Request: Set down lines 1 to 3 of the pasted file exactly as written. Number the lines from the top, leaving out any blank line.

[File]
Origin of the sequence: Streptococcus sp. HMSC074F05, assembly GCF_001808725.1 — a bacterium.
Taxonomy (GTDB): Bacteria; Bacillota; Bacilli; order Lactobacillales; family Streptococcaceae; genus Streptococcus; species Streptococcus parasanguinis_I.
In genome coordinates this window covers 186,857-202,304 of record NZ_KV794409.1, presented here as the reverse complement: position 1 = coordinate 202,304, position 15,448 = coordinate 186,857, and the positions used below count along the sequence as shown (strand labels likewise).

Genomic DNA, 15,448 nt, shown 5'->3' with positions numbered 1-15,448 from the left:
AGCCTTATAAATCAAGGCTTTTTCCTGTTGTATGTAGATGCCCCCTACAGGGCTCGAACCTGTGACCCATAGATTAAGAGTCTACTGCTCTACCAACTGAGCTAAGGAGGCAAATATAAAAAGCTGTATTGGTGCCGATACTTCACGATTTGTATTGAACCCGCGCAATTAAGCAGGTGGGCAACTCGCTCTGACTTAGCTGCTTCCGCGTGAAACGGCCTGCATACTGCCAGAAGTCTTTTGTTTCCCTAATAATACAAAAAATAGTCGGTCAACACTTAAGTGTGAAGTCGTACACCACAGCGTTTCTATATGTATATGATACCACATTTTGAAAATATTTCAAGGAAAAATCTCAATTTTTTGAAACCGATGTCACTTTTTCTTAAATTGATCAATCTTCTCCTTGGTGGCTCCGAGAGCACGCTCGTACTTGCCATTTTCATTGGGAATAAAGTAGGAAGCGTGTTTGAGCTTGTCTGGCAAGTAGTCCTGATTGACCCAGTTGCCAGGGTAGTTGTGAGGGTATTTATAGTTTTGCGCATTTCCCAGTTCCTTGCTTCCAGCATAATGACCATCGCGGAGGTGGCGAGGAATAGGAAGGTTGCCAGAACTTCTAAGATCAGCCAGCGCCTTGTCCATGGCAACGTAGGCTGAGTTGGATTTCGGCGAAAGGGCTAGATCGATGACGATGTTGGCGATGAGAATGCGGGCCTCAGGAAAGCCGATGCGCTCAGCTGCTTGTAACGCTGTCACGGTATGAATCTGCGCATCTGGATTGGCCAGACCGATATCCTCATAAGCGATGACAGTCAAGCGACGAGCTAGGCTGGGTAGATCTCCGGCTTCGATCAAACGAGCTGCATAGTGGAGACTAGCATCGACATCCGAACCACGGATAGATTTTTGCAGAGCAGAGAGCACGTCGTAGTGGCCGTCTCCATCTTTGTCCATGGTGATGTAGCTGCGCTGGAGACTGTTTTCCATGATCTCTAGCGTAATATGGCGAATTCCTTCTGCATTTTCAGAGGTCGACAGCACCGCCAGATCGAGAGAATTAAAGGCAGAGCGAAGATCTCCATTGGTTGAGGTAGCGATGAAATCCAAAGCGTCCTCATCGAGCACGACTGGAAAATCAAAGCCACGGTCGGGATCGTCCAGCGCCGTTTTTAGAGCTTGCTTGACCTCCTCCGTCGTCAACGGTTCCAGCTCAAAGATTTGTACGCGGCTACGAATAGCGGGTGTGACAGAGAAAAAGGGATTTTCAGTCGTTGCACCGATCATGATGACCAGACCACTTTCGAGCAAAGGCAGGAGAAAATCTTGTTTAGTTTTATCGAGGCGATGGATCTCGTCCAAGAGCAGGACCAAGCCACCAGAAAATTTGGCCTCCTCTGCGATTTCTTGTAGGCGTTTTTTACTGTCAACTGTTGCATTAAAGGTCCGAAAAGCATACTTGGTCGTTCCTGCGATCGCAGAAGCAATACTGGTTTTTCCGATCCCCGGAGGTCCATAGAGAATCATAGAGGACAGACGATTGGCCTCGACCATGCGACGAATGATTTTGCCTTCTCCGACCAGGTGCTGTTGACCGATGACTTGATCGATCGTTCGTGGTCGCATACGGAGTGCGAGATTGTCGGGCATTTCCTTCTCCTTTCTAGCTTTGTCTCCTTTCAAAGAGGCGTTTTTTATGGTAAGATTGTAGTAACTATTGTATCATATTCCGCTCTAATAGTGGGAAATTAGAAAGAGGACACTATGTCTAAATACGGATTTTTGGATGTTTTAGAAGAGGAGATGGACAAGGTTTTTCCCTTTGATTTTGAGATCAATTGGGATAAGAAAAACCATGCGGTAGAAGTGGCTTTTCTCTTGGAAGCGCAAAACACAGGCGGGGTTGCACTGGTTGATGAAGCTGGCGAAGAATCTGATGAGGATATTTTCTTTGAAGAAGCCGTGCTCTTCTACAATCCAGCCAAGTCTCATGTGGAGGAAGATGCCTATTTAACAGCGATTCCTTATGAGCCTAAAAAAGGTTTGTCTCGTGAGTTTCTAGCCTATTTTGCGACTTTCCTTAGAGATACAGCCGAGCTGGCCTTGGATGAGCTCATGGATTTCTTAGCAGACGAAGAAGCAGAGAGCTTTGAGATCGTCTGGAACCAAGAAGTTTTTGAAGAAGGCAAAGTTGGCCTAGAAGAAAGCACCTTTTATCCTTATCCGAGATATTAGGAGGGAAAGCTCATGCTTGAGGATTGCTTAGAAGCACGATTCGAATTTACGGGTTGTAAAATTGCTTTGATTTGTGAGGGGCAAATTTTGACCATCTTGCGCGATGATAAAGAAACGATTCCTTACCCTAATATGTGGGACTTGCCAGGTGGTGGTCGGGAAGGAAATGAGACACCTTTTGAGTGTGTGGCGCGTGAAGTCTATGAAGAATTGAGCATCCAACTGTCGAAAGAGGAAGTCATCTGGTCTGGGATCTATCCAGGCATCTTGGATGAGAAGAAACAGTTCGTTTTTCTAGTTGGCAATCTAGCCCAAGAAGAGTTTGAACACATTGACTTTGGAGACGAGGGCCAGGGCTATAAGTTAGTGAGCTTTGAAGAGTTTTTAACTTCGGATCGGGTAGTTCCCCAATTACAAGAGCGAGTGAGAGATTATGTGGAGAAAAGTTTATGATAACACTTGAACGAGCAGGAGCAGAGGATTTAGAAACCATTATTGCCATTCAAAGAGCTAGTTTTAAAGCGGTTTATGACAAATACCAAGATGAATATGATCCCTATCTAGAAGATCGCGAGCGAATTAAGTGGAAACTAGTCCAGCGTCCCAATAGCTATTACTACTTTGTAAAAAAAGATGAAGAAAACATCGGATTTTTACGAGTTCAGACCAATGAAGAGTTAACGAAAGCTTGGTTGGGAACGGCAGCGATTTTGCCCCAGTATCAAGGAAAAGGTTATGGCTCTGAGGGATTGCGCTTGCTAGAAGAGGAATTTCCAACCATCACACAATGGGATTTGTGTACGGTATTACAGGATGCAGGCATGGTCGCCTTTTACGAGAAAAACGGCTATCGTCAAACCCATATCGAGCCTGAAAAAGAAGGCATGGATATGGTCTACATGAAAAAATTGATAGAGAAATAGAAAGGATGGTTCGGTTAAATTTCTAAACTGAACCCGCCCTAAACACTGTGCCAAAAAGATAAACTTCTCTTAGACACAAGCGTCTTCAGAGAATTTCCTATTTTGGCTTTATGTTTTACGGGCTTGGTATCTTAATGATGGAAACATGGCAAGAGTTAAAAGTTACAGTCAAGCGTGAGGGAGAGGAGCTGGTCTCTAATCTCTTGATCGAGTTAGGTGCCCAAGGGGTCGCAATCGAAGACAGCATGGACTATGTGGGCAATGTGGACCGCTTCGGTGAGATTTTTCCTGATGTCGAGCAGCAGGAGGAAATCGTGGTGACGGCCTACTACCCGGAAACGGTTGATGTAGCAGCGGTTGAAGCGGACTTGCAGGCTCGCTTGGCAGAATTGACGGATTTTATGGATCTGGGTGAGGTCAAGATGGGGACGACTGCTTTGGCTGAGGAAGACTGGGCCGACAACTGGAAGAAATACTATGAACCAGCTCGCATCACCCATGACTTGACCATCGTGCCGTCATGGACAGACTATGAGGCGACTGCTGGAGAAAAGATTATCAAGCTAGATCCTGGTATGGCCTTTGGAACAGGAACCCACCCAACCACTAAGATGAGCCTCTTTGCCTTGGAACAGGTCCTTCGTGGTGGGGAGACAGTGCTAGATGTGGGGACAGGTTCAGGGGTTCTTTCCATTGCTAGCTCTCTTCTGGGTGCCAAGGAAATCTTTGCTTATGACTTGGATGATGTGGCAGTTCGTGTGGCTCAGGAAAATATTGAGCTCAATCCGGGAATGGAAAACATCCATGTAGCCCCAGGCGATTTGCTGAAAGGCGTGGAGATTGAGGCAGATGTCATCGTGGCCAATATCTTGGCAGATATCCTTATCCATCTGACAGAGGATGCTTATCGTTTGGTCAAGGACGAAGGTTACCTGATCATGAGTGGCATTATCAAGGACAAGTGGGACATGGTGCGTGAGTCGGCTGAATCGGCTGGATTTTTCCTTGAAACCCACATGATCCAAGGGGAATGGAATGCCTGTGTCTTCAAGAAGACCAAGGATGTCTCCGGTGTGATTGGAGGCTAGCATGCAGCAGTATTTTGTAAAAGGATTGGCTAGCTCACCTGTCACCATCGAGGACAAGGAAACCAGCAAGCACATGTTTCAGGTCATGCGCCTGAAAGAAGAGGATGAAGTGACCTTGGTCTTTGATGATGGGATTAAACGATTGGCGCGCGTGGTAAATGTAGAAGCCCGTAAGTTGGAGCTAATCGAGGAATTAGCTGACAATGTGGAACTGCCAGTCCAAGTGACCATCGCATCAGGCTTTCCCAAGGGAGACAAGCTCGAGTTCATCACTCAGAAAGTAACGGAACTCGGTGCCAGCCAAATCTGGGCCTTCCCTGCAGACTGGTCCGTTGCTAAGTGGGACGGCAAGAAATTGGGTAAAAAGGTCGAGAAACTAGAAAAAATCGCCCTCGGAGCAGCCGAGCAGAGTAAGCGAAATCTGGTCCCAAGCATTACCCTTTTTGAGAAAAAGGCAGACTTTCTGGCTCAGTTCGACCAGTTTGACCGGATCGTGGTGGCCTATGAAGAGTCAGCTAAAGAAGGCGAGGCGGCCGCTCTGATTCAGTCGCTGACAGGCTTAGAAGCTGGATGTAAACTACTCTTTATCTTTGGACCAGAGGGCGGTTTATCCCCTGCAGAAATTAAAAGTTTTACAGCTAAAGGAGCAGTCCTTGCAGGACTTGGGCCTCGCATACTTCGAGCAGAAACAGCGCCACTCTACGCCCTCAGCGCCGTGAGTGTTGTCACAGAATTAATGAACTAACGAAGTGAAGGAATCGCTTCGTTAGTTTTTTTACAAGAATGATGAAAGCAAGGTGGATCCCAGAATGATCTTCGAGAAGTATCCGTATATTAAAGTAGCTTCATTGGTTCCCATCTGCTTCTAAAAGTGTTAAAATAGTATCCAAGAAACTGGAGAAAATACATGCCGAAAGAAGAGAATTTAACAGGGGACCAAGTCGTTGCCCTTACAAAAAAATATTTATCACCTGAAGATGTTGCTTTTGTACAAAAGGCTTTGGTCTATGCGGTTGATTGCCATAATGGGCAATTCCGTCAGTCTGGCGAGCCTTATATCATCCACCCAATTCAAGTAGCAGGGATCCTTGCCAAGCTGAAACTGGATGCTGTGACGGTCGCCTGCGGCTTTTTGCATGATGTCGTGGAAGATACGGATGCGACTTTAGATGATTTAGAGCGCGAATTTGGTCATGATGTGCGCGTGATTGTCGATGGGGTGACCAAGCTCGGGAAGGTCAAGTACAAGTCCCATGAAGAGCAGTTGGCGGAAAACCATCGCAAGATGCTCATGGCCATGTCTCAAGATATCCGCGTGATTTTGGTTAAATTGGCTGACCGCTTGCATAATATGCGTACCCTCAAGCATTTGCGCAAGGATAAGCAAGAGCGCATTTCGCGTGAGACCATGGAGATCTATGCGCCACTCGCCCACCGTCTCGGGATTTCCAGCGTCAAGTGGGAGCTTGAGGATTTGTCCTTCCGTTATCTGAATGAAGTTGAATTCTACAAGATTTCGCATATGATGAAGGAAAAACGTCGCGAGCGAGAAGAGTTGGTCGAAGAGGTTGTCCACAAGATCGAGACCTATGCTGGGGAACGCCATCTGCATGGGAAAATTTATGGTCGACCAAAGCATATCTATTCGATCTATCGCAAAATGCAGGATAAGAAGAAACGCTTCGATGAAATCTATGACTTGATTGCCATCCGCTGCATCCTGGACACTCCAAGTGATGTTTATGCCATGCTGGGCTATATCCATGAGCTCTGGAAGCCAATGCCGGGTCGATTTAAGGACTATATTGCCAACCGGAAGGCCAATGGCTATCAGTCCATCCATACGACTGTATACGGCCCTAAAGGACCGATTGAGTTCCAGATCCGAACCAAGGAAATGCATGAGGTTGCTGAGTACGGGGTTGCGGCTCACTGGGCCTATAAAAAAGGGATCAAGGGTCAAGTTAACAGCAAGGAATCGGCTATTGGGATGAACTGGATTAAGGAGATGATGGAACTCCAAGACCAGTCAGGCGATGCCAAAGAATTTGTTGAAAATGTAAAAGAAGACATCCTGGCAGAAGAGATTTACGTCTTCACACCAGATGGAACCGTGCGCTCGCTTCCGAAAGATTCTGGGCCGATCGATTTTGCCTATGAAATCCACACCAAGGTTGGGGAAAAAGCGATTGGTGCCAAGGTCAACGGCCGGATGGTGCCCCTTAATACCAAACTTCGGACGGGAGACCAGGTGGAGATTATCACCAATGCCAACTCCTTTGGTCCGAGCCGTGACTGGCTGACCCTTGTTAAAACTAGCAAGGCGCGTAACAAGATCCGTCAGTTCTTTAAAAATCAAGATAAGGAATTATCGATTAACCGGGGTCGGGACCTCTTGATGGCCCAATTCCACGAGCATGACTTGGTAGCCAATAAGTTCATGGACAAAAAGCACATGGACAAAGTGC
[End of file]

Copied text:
Origin of the sequence: Streptococcus sp. HMSC074F05, assembly GCF_001808725.1 — a bacterium.
Taxonomy (GTDB): Bacteria; Bacillota; Bacilli; order Lactobacillales; family Streptococcaceae; genus Streptococcus; species Streptococcus parasanguinis_I.
In genome coordinates this window covers 186,857-202,304 of record NZ_KV794409.1, presented here as the reverse complement: position 1 = coordinate 202,304, position 15,448 = coordinate 186,857, and the positions used below count along the sequence as shown (strand labels likewise).